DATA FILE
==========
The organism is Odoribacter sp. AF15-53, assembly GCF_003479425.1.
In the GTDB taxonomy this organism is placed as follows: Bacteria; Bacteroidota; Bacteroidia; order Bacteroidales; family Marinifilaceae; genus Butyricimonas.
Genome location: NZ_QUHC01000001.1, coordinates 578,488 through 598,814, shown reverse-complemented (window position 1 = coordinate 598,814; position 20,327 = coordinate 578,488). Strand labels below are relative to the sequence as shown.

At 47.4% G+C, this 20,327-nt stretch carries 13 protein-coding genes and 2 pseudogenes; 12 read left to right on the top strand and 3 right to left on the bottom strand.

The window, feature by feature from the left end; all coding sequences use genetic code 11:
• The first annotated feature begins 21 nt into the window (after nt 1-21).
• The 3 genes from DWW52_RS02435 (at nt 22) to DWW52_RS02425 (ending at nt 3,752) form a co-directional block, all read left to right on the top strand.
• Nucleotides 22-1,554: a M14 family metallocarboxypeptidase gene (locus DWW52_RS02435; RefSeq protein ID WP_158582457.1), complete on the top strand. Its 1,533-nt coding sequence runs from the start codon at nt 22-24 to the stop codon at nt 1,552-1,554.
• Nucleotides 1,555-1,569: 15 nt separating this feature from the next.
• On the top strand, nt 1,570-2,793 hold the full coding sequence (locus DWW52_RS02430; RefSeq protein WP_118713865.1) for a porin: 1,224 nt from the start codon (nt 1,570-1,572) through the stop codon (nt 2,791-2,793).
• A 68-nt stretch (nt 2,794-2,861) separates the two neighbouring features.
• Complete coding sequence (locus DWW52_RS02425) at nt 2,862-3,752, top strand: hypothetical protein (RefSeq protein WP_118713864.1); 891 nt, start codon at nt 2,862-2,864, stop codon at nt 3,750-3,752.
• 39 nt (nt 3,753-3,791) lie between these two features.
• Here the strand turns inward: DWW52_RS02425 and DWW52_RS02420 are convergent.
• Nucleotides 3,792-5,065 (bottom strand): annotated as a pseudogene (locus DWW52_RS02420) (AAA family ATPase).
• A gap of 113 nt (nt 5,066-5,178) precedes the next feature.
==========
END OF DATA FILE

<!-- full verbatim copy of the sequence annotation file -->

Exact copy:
The organism is Odoribacter sp. AF15-53, assembly GCF_003479425.1.
In the GTDB taxonomy this organism is placed as follows: Bacteria; Bacteroidota; Bacteroidia; order Bacteroidales; family Marinifilaceae; genus Butyricimonas.
Genome location: NZ_QUHC01000001.1, coordinates 578,488 through 598,814, shown reverse-complemented (window position 1 = coordinate 598,814; position 20,327 = coordinate 578,488). Strand labels below are relative to the sequence as shown.

At 47.4% G+C, this 20,327-nt stretch carries 13 protein-coding genes and 2 pseudogenes; 12 read left to right on the top strand and 3 right to left on the bottom strand.

The window, feature by feature from the left end; all coding sequences use genetic code 11:
• The first annotated feature begins 21 nt into the window (after nt 1-21).
• The 3 genes from DWW52_RS02435 (at nt 22) to DWW52_RS02425 (ending at nt 3,752) form a co-directional block, all read left to right on the top strand.
• Nucleotides 22-1,554: a M14 family metallocarboxypeptidase gene (locus DWW52_RS02435; RefSeq protein ID WP_158582457.1), complete on the top strand. Its 1,533-nt coding sequence runs from the start codon at nt 22-24 to the stop codon at nt 1,552-1,554.
• Nucleotides 1,555-1,569: 15 nt separating this feature from the next.
• On the top strand, nt 1,570-2,793 hold the full coding sequence (locus DWW52_RS02430; RefSeq protein WP_118713865.1) for a porin: 1,224 nt from the start codon (nt 1,570-1,572) through the stop codon (nt 2,791-2,793).
• A 68-nt stretch (nt 2,794-2,861) separates the two neighbouring features.
• Complete coding sequence (locus DWW52_RS02425) at nt 2,862-3,752, top strand: hypothetical protein (RefSeq protein WP_118713864.1); 891 nt, start codon at nt 2,862-2,864, stop codon at nt 3,750-3,752.
• 39 nt (nt 3,753-3,791) lie between these two features.
• Here the strand turns inward: DWW52_RS02425 and DWW52_RS02420 are convergent.
• Nucleotides 3,792-5,065 (bottom strand): annotated as a pseudogene (locus DWW52_RS02420) (AAA family ATPase).
• A gap of 113 nt (nt 5,066-5,178) precedes the next feature.